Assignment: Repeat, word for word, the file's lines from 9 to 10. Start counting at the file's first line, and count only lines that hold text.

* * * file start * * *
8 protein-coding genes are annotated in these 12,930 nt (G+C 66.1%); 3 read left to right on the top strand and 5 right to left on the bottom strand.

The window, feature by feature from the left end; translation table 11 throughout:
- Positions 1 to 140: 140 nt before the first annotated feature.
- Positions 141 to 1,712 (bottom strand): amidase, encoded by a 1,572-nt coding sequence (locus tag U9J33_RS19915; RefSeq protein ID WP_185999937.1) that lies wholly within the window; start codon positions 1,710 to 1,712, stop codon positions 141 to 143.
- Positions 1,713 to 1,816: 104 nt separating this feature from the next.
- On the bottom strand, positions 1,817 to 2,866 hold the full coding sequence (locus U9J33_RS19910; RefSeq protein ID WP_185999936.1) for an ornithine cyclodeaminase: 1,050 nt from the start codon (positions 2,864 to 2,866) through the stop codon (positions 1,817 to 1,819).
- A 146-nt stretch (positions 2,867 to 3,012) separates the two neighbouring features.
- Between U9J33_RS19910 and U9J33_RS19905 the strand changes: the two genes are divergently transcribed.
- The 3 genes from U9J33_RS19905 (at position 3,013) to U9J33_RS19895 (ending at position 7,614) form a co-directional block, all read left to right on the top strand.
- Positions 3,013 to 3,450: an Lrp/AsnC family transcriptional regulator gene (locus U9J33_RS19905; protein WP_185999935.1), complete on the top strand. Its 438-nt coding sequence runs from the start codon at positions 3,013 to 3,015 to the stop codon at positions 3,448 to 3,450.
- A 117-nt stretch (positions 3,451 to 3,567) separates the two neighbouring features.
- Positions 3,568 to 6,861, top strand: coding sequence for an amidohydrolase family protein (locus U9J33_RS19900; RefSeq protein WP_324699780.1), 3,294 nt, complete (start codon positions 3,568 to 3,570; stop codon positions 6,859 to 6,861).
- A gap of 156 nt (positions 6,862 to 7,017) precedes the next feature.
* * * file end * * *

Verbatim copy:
- The 3 genes from U9J33_RS19905 (at position 3,013) to U9J33_RS19895 (ending at position 7,614) form a co-directional block, all read left to right on the top strand.
- Positions 3,013 to 3,450: an Lrp/AsnC family transcriptional regulator gene (locus U9J33_RS19905; protein WP_185999935.1), complete on the top strand. Its 438-nt coding sequence runs from the start codon at positions 3,013 to 3,015 to the stop codon at positions 3,448 to 3,450.